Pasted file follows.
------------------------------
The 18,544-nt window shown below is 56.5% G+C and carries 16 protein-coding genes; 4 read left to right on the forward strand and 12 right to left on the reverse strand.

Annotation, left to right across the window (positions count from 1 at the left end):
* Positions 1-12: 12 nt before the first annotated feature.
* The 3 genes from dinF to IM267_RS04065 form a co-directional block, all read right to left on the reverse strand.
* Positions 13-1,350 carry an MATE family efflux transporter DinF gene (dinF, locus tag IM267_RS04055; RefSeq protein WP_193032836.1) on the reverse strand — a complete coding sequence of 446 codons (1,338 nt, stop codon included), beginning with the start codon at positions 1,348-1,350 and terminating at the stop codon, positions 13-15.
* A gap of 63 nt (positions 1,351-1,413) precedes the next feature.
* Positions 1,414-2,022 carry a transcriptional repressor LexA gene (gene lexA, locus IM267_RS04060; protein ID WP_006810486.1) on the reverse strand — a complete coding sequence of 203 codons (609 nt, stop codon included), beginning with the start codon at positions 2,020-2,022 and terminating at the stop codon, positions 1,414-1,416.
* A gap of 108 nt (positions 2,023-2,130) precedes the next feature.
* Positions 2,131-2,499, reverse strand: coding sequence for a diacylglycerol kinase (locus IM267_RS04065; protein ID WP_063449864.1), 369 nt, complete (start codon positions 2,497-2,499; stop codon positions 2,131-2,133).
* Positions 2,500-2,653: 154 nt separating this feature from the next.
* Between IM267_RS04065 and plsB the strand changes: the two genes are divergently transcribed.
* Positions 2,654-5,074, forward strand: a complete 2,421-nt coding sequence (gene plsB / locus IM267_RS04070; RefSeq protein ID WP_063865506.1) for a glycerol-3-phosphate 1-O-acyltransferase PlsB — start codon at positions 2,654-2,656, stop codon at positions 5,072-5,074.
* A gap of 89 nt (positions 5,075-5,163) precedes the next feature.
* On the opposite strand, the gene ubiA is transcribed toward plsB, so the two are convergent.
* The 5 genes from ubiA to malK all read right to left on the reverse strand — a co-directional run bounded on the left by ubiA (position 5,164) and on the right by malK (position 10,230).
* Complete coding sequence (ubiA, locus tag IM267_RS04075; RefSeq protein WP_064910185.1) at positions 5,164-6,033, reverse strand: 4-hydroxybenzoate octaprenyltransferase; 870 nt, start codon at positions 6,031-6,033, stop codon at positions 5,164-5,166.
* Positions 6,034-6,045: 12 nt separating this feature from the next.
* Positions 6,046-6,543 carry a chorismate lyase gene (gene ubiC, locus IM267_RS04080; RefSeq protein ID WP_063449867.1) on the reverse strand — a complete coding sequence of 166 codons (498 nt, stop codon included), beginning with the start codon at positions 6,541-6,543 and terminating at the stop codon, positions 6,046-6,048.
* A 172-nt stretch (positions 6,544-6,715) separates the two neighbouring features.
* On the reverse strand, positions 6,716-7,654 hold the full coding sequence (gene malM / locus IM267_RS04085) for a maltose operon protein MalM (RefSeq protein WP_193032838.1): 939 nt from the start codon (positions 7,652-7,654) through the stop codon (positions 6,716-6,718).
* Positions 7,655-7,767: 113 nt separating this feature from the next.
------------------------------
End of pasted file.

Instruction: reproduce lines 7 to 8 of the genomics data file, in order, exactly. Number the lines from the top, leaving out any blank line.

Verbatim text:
* Positions 1,414-2,022 carry a transcriptional repressor LexA gene (gene lexA, locus IM267_RS04060; protein ID WP_006810486.1) on the reverse strand — a complete coding sequence of 203 codons (609 nt, stop codon included), beginning with the start codon at positions 2,020-2,022 and terminating at the stop codon, positions 1,414-1,416.
* A gap of 108 nt (positions 2,023-2,130) precedes the next feature.